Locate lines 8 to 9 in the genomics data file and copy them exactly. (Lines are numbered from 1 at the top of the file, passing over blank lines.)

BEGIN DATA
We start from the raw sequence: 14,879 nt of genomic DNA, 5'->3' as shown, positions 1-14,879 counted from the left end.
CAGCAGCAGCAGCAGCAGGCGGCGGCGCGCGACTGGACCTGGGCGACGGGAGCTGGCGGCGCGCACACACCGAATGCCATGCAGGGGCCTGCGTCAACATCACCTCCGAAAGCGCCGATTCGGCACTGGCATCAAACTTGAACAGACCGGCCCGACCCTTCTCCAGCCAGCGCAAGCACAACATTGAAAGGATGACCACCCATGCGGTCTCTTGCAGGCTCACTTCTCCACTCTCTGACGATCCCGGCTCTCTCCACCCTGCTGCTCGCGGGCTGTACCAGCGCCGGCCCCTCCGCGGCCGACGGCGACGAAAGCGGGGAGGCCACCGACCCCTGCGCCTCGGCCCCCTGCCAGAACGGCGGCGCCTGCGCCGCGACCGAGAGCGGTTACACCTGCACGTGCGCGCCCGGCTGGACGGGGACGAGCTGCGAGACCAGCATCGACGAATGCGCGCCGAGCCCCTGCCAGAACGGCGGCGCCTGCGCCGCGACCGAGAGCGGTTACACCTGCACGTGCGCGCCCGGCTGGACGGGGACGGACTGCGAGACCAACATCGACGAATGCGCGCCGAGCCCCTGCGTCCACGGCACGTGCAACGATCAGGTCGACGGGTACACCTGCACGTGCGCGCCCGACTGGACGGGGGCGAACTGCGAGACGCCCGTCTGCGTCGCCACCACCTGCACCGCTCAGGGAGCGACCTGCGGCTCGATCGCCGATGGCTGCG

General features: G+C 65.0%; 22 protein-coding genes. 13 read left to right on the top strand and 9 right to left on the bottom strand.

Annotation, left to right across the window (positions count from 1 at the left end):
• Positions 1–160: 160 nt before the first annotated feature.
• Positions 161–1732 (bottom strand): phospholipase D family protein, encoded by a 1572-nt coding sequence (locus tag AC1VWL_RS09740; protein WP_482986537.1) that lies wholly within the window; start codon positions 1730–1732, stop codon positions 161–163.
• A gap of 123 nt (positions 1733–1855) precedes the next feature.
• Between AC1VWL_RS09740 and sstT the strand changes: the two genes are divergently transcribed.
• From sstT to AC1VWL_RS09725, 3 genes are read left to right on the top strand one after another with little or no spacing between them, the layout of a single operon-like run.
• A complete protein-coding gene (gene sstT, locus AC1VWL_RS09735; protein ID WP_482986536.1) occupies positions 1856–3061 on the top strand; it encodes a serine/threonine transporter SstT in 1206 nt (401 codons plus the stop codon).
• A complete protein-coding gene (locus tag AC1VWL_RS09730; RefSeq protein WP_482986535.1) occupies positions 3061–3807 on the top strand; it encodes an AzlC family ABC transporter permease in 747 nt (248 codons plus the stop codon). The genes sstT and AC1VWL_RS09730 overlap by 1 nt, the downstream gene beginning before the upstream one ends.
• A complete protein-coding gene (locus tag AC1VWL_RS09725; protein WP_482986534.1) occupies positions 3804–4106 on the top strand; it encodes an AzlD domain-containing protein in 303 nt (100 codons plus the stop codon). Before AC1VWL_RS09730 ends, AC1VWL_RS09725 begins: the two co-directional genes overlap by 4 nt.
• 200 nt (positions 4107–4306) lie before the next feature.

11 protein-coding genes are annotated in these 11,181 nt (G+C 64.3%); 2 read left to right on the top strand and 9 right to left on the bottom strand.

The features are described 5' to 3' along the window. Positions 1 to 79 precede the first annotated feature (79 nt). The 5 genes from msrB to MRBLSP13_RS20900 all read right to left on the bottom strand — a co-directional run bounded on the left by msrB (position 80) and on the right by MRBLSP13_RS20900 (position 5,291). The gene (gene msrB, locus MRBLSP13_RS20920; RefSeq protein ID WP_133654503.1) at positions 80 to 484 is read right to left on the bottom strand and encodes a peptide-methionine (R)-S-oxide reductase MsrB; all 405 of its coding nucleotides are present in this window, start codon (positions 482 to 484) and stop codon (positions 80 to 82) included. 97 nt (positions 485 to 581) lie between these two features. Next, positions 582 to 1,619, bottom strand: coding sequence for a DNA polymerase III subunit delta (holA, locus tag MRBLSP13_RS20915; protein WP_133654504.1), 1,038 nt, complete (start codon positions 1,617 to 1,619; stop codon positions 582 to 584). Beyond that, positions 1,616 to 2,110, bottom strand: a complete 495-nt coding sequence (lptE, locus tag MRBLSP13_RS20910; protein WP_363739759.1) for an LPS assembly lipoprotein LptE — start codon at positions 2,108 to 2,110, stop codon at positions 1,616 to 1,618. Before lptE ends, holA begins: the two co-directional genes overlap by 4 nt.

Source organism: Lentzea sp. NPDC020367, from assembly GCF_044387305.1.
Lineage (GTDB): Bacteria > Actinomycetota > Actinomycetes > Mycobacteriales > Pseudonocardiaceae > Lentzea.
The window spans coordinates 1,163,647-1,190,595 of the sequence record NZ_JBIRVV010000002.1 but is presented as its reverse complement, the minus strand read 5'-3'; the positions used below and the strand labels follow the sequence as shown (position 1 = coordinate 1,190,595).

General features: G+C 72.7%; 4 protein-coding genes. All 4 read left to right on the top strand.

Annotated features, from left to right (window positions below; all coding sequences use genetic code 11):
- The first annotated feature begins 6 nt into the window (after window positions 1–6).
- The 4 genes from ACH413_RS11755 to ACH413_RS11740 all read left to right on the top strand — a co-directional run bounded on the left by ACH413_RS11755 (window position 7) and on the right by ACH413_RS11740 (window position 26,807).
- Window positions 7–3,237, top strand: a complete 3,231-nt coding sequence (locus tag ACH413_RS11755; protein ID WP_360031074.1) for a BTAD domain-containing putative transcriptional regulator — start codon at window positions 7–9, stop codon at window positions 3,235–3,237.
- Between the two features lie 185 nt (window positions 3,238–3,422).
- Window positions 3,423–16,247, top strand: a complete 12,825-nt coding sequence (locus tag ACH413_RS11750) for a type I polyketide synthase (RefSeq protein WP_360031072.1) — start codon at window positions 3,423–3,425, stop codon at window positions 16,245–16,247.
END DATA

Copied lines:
• Between AC1VWL_RS09740 and sstT the strand changes: the two genes are divergently transcribed.
• From sstT to AC1VWL_RS09725, 3 genes are read left to right on the top strand one after another with little or no spacing between them, the layout of a single operon-like run.